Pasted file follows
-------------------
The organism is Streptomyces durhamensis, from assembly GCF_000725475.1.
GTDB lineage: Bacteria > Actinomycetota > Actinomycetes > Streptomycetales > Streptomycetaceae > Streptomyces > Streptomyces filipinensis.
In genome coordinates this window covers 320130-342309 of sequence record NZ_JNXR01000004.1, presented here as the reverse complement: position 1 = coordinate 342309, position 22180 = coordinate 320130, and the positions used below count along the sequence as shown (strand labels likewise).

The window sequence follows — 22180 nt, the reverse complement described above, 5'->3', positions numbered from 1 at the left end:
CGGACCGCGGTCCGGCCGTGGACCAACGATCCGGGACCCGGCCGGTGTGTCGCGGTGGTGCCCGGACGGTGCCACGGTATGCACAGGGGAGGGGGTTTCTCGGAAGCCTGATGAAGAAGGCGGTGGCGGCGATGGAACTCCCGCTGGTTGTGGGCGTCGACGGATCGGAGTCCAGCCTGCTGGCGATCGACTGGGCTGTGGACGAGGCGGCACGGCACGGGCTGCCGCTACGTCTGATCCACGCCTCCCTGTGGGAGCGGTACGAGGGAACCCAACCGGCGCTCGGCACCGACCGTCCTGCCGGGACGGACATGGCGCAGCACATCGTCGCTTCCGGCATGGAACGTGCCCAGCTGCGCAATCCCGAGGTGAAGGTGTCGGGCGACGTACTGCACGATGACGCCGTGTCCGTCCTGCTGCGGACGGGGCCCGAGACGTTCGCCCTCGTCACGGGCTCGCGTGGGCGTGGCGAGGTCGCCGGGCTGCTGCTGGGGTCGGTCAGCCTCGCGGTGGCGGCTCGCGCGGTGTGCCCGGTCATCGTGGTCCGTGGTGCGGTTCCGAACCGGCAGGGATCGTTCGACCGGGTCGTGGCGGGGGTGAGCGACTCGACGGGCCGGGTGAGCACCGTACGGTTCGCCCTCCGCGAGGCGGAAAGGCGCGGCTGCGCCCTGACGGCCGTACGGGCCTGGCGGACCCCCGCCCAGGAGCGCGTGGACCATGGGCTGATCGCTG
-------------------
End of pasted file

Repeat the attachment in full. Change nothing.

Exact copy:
The organism is Streptomyces durhamensis, from assembly GCF_000725475.1.
GTDB lineage: Bacteria > Actinomycetota > Actinomycetes > Streptomycetales > Streptomycetaceae > Streptomyces > Streptomyces filipinensis.
In genome coordinates this window covers 320130-342309 of sequence record NZ_JNXR01000004.1, presented here as the reverse complement: position 1 = coordinate 342309, position 22180 = coordinate 320130, and the positions used below count along the sequence as shown (strand labels likewise).

The window sequence follows — 22180 nt, the reverse complement described above, 5'->3', positions numbered from 1 at the left end:
CGGACCGCGGTCCGGCCGTGGACCAACGATCCGGGACCCGGCCGGTGTGTCGCGGTGGTGCCCGGACGGTGCCACGGTATGCACAGGGGAGGGGGTTTCTCGGAAGCCTGATGAAGAAGGCGGTGGCGGCGATGGAACTCCCGCTGGTTGTGGGCGTCGACGGATCGGAGTCCAGCCTGCTGGCGATCGACTGGGCTGTGGACGAGGCGGCACGGCACGGGCTGCCGCTACGTCTGATCCACGCCTCCCTGTGGGAGCGGTACGAGGGAACCCAACCGGCGCTCGGCACCGACCGTCCTGCCGGGACGGACATGGCGCAGCACATCGTCGCTTCCGGCATGGAACGTGCCCAGCTGCGCAATCCCGAGGTGAAGGTGTCGGGCGACGTACTGCACGATGACGCCGTGTCCGTCCTGCTGCGGACGGGGCCCGAGACGTTCGCCCTCGTCACGGGCTCGCGTGGGCGTGGCGAGGTCGCCGGGCTGCTGCTGGGGTCGGTCAGCCTCGCGGTGGCGGCTCGCGCGGTGTGCCCGGTCATCGTGGTCCGTGGTGCGGTTCCGAACCGGCAGGGATCGTTCGACCGGGTCGTGGCGGGGGTGAGCGACTCGACGGGCCGGGTGAGCACCGTACGGTTCGCCCTCCGCGAGGCGGAAAGGCGCGGCTGCGCCCTGACGGCCGTACGGGCCTGGCGGACCCCCGCCCAGGAGCGCGTGGACCATGGGCTGATCGCTG